“Dress code” comes up a lot in Christian circles. What should the Christian woman wear? we ask, debating the inherent morality of yoga pants with the vehemence Luther once used to debate against indulgences and transubstantiation. Yet our (Christians’) concerns over what women should and shouldn’t wear is a reaction against the world’s horrendous treatment of the female body as ad-fodder or public property. The clothing and fashions marketed for women don’t measure up to our standards or our beliefs about women’s innate value, so what are we to do? How are we, as Christian women, to carry ourselves, dress ourselves as members of a culture so determined to objectify us?
The Bible doesn’t itemize a dress code. There’s no injunction against leggings or shorts or crop tops. In fact, specific garments other than headgear (jewelry, veils, and hairstyles) never come up at all. (I don’t consider Deuteronomy 22:5 to be a condemnation of women in pants because, frankly, nobody wore pants when Deuteronomy was written.) The Bible doesn’t list do’s or don’ts about what women should wear; it chooses rather to focus on how women should “clothe” their inner selves.
I found a testament to God’s perspective on women’s dignity and clothing in an unlikely location: I Peter 3:3-4. The verses stand out in the context of a discussion on the dynamic between Christian husbands and wives, a discussion belonging to a larger context in 1 Peter about how the church should operate in a culture opposed to Christ. In these verses, Peter makes the point that women have no reason to prioritize externals. Her dignity and beauty don’t depend on her uniform. While some have taken the verses as a command against jewelry or elaborate hairstyles, the verses merely intend to redirect the Christian woman’s priorities. There’s nothing wrong with looking nice or making an effort to look nice, but it’s more important to maintain “the imperishable quality of a meek and quiet spirit.”
That is not to say a woman should strive to become a mousey doormat. Quite the opposite. Gentleness and meekness are characteristics of Christ, who was far from mousey—he was Kingly. He was quiet-spirited and others-focused. A confident woman who rests in the knowledge of God’s grace knows that her worth doesn’t depend on her body, her beauty, her hair, her clothing, or even her talents.
Another verse, this time from the Old Testament, affirms feminine dignity separate from externals. One of the notorious “pink” passages, Proverbs 31, profiles the Wise Woman, or, more famously, the “Proverbs 31 Woman.” She’s no June Cleaver. She’s a business owner, physically strong and multi-skilled, who provides generously for her family and anyone else who sets foot in her house with the profits earned from her various industries. The passage says not a single word about what she wears other than the uniform described in verse 25: “Strength and dignity are her clothing, and she smiles at the future.” Her clothing does not define her; the passage never mentions her face or figure, either (unless you count her strong arms). Quite the opposite; the passage measures her by the works of her hands and the strength of her character. The passage admits her worth is unquantifiable; she’s worth far more than jewels, at least (v. 10).
Yet I know my worth in the eyes of my heavenly Father rest in a quality that transcends how human beings tend to quantify the value of other human beings (appearance and utility). My worth is woven into the fabric of my essence by the Master-Weaver.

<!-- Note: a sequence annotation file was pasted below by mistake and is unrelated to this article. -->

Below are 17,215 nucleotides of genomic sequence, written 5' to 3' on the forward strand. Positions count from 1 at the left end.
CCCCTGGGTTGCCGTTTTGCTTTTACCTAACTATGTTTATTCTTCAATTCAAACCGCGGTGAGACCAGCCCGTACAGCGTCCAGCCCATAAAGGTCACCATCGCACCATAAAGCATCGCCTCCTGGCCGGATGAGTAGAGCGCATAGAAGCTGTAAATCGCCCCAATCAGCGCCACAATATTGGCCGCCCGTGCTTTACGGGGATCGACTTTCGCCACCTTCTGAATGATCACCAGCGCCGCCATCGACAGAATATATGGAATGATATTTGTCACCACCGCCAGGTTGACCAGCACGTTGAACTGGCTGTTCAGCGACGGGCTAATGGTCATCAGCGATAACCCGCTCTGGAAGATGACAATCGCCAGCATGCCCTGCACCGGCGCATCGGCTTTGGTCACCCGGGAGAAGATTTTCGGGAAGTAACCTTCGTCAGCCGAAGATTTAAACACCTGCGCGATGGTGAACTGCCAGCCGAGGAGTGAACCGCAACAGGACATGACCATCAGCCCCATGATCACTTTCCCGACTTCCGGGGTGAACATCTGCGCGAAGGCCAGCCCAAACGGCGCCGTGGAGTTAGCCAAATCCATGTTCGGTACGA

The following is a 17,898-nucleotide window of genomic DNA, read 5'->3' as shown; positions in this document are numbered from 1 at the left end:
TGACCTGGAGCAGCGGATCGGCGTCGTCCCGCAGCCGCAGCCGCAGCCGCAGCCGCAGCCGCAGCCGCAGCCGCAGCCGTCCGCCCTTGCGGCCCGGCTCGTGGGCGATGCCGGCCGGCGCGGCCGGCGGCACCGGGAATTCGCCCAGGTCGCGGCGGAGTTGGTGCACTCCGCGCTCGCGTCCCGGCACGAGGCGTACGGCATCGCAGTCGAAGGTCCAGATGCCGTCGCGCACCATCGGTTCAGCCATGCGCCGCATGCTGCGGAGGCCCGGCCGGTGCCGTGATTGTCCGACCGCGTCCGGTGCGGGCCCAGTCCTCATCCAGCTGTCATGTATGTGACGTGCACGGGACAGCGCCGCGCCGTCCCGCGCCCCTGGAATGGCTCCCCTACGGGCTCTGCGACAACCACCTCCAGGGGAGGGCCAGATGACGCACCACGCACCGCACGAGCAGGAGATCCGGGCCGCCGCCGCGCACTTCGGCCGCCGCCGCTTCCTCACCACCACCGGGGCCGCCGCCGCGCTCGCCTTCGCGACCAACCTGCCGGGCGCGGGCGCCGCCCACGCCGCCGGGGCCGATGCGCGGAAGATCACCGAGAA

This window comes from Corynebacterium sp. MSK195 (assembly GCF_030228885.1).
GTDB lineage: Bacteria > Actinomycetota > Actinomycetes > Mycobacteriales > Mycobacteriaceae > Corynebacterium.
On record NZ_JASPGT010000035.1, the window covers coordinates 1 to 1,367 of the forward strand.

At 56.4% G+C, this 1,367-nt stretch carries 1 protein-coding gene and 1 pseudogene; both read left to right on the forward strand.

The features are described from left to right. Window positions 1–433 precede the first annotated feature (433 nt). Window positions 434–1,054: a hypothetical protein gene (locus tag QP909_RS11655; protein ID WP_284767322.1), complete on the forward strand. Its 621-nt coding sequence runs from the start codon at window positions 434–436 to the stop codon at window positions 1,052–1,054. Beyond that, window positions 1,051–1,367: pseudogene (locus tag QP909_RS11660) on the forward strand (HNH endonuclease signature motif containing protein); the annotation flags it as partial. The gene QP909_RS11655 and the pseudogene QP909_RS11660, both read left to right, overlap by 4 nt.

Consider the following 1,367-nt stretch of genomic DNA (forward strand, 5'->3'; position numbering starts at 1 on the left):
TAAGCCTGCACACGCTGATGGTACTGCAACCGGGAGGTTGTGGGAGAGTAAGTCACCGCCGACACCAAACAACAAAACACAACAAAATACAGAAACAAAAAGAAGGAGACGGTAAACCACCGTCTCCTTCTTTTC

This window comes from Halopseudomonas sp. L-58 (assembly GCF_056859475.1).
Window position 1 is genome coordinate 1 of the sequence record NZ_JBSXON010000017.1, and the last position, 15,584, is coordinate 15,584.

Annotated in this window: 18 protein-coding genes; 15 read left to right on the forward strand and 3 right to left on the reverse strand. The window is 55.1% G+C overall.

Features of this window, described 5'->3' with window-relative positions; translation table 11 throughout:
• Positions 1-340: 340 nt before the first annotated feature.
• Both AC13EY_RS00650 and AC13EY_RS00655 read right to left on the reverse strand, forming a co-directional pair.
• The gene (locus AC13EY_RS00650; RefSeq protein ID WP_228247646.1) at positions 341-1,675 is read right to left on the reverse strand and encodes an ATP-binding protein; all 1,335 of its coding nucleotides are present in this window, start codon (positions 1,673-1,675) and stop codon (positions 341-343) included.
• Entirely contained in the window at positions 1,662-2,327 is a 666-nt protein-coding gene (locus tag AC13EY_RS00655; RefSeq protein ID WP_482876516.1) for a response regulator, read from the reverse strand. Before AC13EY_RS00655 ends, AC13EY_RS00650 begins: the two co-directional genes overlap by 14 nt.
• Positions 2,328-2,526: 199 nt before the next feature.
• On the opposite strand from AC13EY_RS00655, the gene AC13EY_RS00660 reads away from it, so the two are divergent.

When God made human beings, He made them in his own image, after His own likeness (Gen. 5:1-2). I will leave in-depth explanations of what “the image of God” to better writers—there are plenty out there. Suffice it to say that because humans bear God’s image, we’re set apart from other creatures such as trees or dogs. We resemble Him in character and attribute the way children, though different from their parents, unmistakably resemble them. Passages like Psalm 139:13 suggest that God handcrafts each human being from the moment of conception. Not only are women made in the image of God, we are each works of His artistry. Author and theologian Carolyn Custis James condenses God’s definition of woman into the phrase “Image bearer; created in God’s image and likeness; called to be fruitful and multiply, to rule and subdue” (Gospel of Ruth, James 65). James adds that because woman bears God’s image, “any slight of her is a personal affront to God, an insult to His kingdom” (Gospel of Ruth, 65).
Therefore, I have confidence existing in a world that tries to boil me down to the sum of my parts by living in the knowledge that I am handcrafted by a loving God. I am more than my cup size or my waistline or my wardrobe or my hairstyle. I am more than my fertility or marital status. I am more than my intelligence or my talents or my taste. My value rests in the hands of my Creator, Whose image I bear, who weighs my essence against all the jewels in the world and declares my worth is far greater. He surrendered His own life for my sake. I am worth that much to Him.
God’s esteem for women makes the world’s treatment of them seem especially egregious. How dare we tell her she’s only good for that “one thing” all men are supposedly after? How dare we call a woman a burden because she hasn’t married? How dare we demean her for her struggle with infertility? How dare we reduce the strength of her character to the length of her skirt or the exposure of her shoulders?
How dare we devalue and debase those that the King of all creation surrendered His life to redeem?
I resolve to allow my knowledge of God’s design to inform my assumptions of other people and my own harsh judgement of myself. I am sometimes tempted to measure myself by the world’s unrealistic, objectifying standards. I fall short. Other women fall short. We will always fall short.
But in God’s eyes, we are priceless. Redeemed. Whole.